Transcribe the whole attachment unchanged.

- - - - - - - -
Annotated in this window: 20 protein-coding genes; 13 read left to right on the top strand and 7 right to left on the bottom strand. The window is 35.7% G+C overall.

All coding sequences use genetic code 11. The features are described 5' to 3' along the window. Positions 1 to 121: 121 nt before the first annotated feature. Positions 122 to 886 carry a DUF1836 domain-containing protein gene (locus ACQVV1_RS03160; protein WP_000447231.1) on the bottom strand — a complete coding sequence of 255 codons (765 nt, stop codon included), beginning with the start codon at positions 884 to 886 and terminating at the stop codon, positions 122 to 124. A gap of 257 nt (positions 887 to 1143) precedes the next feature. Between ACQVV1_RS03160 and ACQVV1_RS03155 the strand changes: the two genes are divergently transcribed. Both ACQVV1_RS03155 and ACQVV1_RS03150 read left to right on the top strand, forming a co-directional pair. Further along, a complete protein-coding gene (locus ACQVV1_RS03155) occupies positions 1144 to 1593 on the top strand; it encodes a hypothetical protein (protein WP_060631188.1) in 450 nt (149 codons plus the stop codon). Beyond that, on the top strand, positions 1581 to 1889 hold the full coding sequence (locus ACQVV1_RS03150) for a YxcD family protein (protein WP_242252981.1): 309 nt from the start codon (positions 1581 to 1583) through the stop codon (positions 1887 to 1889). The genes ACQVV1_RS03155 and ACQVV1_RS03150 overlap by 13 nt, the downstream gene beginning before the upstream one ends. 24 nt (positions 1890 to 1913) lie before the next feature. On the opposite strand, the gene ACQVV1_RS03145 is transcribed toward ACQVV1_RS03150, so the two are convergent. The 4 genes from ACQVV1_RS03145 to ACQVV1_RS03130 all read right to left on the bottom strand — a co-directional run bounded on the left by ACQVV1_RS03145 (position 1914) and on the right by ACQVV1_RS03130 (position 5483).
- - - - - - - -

Annotated in this window: 20 protein-coding genes; 13 read left to right on the top strand and 7 right to left on the bottom strand. The window is 35.7% G+C overall.

All coding sequences use genetic code 11. The features are described 5' to 3' along the window. Positions 1 to 121: 121 nt before the first annotated feature. Positions 122 to 886 carry a DUF1836 domain-containing protein gene (locus ACQVV1_RS03160; protein WP_000447231.1) on the bottom strand — a complete coding sequence of 255 codons (765 nt, stop codon included), beginning with the start codon at positions 884 to 886 and terminating at the stop codon, positions 122 to 124. A gap of 257 nt (positions 887 to 1143) precedes the next feature. Between ACQVV1_RS03160 and ACQVV1_RS03155 the strand changes: the two genes are divergently transcribed. Both ACQVV1_RS03155 and ACQVV1_RS03150 read left to right on the top strand, forming a co-directional pair. Further along, a complete protein-coding gene (locus ACQVV1_RS03155) occupies positions 1144 to 1593 on the top strand; it encodes a hypothetical protein (protein WP_060631188.1) in 450 nt (149 codons plus the stop codon). Beyond that, on the top strand, positions 1581 to 1889 hold the full coding sequence (locus ACQVV1_RS03150) for a YxcD family protein (protein WP_242252981.1): 309 nt from the start codon (positions 1581 to 1583) through the stop codon (positions 1887 to 1889). The genes ACQVV1_RS03155 and ACQVV1_RS03150 overlap by 13 nt, the downstream gene beginning before the upstream one ends. 24 nt (positions 1890 to 1913) lie before the next feature. On the opposite strand, the gene ACQVV1_RS03145 is transcribed toward ACQVV1_RS03150, so the two are convergent. The 4 genes from ACQVV1_RS03145 to ACQVV1_RS03130 all read right to left on the bottom strand — a co-directional run bounded on the left by ACQVV1_RS03145 (position 1914) and on the right by ACQVV1_RS03130 (position 5483).